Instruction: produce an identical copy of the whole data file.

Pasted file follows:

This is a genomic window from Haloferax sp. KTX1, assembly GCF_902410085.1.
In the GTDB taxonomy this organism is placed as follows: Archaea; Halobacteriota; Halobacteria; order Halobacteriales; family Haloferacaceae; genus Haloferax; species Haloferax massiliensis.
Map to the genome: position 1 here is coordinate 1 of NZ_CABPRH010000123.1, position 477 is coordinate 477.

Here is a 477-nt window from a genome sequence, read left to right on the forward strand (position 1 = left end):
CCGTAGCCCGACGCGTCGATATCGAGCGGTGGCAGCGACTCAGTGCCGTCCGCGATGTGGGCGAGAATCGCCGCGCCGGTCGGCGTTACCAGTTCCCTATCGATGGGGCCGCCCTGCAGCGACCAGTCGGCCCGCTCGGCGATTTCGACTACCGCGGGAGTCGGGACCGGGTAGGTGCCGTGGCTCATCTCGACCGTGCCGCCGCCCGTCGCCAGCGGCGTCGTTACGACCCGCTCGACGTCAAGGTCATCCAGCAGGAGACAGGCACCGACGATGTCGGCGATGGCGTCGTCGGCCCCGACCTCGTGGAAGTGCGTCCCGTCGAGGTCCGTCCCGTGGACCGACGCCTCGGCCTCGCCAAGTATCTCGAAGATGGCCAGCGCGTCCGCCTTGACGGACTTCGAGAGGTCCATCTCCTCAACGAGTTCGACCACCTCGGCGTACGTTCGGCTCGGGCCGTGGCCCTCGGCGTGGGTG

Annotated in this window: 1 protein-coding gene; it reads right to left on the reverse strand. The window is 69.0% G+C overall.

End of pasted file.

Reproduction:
This is a genomic window from Haloferax sp. KTX1, assembly GCF_902410085.1.
In the GTDB taxonomy this organism is placed as follows: Archaea; Halobacteriota; Halobacteria; order Halobacteriales; family Haloferacaceae; genus Haloferax; species Haloferax massiliensis.
Map to the genome: position 1 here is coordinate 1 of NZ_CABPRH010000123.1, position 477 is coordinate 477.

Here is a 477-nt window from a genome sequence, read left to right on the forward strand (position 1 = left end):
CCGTAGCCCGACGCGTCGATATCGAGCGGTGGCAGCGACTCAGTGCCGTCCGCGATGTGGGCGAGAATCGCCGCGCCGGTCGGCGTTACCAGTTCCCTATCGATGGGGCCGCCCTGCAGCGACCAGTCGGCCCGCTCGGCGATTTCGACTACCGCGGGAGTCGGGACCGGGTAGGTGCCGTGGCTCATCTCGACCGTGCCGCCGCCCGTCGCCAGCGGCGTCGTTACGACCCGCTCGACGTCAAGGTCATCCAGCAGGAGACAGGCACCGACGATGTCGGCGATGGCGTCGTCGGCCCCGACCTCGTGGAAGTGCGTCCCGTCGAGGTCCGTCCCGTGGACCGACGCCTCGGCCTCGCCAAGTATCTCGAAGATGGCCAGCGCGTCCGCCTTGACGGACTTCGAGAGGTCCATCTCCTCAACGAGTTCGACCACCTCGGCGTACGTTCGGCTCGGGCCGTGGCCCTCGGCGTGGGTG

Annotated in this window: 1 protein-coding gene; it reads right to left on the reverse strand. The window is 69.0% G+C overall.